Today, on this first Sunday of Lent, we start out by following Jesus on a fool’s errand. A fool’s errand is a journey that doesn’t make sense. At first glance, it looks like nothing good can come of this trip; there is nothing worthwhile to be gained.

In this case, it’s dangerous. Temptations will try to steer us off course. And it’s a long trip. We aren’t talking a three-day weekend here. This fool’s errand is a serious, six-week journey into the wilderness.

In those days Jesus came from Nazareth of Galilee and was baptized by John in the Jordan. And just as he was coming up out of the water, he saw the heavens torn apart and the Spirit descending like a dove on him. And a voice came from heaven, “You are my Son, the Beloved; with you I am well pleased.”
And the Spirit immediately drove him out into the wilderness. He was in the wilderness forty days, tempted by Satan; and he was with the wild beasts; and the angels waited on him.
Now after John was arrested, Jesus came to Galilee, proclaiming the good news of God, and saying, “The time is fulfilled, and the kingdom of God has come near; repent, and believe in the good news.” (Mark 1:9-15)

No matter which gospel we read, the first Sunday in Lent always brings us to the story of Christ’s temptation in the desert. Since we’ve heard about Jesus’ baptism and the beginning of his ministry in recent weeks, let’s just focus today on the wilderness, where the Spirit drives Jesus out on a fool’s errand. In other words, the Spirit expels, or throws Jesus out to be tempted. Continue reading

Only Jesus – Sermon for Transfiguration B on Mark 9:2-9

February 11, 2018
Watch a video of this sermon here. 

How many of you watch “This Is Us”? In last week’s episode, “The Car,” Jack Pearson does the best job of casting a compelling vision I’ve seen in a long time.

He takes his family to a car dealership, in search of a family car. They can’t afford much, probably something used. But there on the dealership display floor is a brand new Jeep Wagoneer. The kids fall in love with it immediately. Their mother, Rebecca, steers Jack and the car salesman toward the used car lot, but Jack has a different vision.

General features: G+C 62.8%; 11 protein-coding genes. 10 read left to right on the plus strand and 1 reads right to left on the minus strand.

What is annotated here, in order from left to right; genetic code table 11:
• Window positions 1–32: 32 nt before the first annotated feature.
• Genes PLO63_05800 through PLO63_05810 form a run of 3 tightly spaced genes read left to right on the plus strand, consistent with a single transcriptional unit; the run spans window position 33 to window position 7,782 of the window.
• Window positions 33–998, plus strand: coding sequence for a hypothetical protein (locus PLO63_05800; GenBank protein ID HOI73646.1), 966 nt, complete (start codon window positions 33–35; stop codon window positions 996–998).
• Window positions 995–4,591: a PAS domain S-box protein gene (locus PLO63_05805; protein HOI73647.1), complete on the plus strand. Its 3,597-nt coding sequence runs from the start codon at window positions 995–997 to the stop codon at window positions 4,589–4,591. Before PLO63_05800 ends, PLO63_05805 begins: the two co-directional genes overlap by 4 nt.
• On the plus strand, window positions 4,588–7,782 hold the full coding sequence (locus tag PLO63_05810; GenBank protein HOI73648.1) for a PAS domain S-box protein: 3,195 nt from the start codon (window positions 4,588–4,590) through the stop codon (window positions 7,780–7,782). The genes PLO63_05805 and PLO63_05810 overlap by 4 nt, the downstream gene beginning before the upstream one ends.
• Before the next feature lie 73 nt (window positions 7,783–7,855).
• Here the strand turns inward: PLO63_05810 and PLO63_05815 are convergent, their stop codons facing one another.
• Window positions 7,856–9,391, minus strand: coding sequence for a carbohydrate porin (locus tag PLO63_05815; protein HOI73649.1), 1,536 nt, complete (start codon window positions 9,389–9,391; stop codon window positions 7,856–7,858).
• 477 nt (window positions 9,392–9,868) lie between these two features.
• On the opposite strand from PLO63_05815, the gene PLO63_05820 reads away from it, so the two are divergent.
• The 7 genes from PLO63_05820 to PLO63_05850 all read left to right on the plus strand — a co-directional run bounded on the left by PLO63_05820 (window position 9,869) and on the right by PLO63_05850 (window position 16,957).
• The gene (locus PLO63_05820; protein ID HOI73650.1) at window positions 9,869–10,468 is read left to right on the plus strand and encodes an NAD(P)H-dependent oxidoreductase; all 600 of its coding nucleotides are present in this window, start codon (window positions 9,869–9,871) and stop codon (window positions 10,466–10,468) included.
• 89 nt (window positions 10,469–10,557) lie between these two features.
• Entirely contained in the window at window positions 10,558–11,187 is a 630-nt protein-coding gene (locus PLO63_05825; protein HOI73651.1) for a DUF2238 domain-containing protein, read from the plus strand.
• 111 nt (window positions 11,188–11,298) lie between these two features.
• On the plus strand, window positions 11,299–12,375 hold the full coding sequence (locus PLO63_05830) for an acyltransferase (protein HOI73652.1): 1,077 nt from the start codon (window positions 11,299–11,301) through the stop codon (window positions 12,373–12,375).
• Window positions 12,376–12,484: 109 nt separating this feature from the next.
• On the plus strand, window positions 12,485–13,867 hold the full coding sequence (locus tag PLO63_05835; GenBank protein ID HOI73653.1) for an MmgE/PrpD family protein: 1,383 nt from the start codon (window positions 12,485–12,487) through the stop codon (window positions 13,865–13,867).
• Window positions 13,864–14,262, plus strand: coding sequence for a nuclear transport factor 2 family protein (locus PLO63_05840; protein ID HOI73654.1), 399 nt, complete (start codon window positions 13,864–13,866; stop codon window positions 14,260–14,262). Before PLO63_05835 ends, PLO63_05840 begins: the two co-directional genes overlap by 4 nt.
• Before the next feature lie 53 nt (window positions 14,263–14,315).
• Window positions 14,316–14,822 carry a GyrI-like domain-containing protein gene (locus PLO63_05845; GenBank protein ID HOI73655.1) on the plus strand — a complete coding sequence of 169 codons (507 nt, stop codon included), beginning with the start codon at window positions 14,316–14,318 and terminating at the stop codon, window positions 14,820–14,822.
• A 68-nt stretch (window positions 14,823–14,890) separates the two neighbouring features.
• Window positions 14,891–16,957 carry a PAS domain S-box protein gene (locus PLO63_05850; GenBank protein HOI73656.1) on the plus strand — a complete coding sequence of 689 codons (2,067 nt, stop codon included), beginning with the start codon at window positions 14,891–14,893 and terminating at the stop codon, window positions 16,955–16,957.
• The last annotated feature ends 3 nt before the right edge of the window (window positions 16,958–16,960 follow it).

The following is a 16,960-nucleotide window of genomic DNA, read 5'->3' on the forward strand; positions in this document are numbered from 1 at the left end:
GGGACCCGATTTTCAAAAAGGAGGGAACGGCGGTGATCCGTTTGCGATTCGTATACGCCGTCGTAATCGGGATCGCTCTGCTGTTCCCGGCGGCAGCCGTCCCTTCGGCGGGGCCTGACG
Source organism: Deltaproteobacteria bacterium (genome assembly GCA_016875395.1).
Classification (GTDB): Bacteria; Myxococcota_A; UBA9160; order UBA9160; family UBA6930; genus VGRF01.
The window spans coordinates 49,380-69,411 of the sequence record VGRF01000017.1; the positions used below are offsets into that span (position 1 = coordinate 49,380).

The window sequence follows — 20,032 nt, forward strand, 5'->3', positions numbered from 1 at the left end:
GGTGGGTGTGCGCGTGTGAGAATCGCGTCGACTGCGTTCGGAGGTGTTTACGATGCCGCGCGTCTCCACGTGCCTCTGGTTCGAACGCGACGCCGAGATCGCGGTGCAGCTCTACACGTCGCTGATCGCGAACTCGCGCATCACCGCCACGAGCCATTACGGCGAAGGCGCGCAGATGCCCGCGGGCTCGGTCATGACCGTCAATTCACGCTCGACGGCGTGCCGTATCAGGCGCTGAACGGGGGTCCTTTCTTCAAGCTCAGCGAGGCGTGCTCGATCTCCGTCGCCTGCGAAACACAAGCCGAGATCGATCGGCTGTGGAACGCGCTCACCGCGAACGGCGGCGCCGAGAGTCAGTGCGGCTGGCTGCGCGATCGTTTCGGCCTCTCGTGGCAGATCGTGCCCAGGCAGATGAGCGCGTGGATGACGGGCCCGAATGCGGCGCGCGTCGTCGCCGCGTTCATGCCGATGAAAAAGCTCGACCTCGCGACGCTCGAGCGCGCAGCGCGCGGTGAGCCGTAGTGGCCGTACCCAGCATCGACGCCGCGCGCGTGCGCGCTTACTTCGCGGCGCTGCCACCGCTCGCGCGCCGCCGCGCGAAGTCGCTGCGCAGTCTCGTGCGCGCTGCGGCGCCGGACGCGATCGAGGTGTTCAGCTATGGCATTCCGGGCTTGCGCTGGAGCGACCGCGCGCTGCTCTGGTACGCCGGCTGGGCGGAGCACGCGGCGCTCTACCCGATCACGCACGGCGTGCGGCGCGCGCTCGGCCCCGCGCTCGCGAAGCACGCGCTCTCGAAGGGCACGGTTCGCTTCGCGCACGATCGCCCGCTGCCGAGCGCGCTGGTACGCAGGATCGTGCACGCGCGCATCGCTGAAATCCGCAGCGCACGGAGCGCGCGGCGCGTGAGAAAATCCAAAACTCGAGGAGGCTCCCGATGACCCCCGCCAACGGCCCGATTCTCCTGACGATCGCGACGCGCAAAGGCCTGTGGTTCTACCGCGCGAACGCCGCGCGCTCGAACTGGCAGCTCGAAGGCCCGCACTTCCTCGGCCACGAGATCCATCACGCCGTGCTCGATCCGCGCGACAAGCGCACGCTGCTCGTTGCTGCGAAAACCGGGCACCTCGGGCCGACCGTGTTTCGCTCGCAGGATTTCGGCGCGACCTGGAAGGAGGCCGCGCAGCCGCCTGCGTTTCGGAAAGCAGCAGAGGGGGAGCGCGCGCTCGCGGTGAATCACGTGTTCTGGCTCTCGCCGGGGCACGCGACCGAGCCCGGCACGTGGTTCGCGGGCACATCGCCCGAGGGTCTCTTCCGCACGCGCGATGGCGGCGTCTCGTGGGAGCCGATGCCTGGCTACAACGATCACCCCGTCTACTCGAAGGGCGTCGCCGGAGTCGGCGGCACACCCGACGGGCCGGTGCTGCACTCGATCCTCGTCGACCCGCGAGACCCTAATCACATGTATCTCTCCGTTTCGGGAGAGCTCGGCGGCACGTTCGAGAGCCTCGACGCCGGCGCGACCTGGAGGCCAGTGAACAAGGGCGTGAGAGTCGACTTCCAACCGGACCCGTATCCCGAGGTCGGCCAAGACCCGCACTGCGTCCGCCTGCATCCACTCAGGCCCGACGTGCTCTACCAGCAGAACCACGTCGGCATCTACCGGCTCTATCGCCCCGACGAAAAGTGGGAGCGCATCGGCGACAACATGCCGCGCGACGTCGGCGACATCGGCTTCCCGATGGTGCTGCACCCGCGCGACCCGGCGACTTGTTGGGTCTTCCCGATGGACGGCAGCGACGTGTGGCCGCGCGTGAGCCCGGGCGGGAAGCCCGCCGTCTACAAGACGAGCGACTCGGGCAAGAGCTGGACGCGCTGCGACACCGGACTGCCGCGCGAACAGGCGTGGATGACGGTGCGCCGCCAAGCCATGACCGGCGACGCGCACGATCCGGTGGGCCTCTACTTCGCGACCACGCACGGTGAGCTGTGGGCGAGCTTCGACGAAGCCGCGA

Sitting across the desk from the salesman, Jack paints a picture of his family’s future. He describes in great detail how that car will get stains on the upholstery and scrapes on the paint job. He says, “That car is going to tell my family’s story just by looking at it. … I want my kids to be okay, I want my family to be okay…. I see my family ‘okay’ in that car.”

And Jack talks the car salesman into selling him the car at a price Jack and Rebecca can afford. Jack’s clear vision was something the car salesman could understand. It might have cost him to buy into it – a lower commission on the sale, maybe – but Jack’s vision was so compelling, the car salesman wanted to be part of it.

A good vision is like that. People want to get on board. They can see themselves in the picture. They want to be part of something that makes them feel good. It just makes sense.

A God vision, on the other hand, might not make sense at all. A God vision is so compelling it’s irresistible, but that doesn’t mean it feels good. In fact, a God vision is almost always terrifying. Continue reading